Lars Jörgen Pålsson Syll is a Swedish economist who is a Professor of Social Studies and Associate professor of Economic History at Malmö University College.
What counts as evidence? I suspect we tend to overweight some kinds of evidence, and underweight others.
Yeh’s paper is a lovely illustration of a general problem with randomized control trials – that they tell us how a treatment worked under particular circumstances, but are silent about its effects in other circumstances. They can lack external validity. Yeh shows that parachutes are useless for someone jumping from a plane when it is on the ground. But this tells us nothing about their value when the plane is in the air – which is an important omission.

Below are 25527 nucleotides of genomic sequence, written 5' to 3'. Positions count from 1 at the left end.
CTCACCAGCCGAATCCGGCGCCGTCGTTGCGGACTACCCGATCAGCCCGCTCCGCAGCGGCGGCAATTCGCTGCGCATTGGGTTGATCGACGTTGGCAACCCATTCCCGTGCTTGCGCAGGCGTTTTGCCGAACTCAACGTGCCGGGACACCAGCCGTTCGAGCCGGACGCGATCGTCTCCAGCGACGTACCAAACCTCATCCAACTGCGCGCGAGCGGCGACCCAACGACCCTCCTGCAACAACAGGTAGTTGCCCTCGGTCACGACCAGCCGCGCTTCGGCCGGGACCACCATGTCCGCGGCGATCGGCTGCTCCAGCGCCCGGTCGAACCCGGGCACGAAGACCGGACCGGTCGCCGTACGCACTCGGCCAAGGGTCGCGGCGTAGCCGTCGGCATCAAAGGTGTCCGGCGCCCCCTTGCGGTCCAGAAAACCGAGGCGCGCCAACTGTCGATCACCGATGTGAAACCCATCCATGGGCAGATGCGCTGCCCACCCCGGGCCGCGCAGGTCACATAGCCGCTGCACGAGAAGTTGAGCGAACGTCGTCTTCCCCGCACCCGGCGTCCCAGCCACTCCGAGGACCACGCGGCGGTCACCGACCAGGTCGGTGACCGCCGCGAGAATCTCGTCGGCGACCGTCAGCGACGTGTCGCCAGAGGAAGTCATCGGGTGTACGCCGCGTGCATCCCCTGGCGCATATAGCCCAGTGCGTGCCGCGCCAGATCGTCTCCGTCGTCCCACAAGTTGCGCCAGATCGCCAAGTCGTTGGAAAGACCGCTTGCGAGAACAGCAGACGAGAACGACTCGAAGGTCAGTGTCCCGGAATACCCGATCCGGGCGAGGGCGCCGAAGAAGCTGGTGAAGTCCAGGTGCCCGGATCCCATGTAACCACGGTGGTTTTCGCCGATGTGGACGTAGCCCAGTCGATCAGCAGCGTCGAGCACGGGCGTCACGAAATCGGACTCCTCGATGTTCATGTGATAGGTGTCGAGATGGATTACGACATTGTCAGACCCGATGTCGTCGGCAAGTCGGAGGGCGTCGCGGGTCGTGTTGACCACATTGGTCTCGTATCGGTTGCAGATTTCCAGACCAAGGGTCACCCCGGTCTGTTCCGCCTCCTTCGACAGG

We should place this problem with RCTs alongside two other Big Facts in the social sciences. One is the replicability crisis … The other (related) is the fetishization of statistical significance despite the fact that, as Deirdre McCloskey has said, it “has little to do with a defensible notion of scientific inference, error analysis, or rational decision making” and “is neither necessary nor sufficient for proving discovery of a scientific or commercially relevant result.”
If we take all this together, it suggests that a lot of conventional evidence isn’t as compelling as it seems. Which suggests that maybe the converse is true.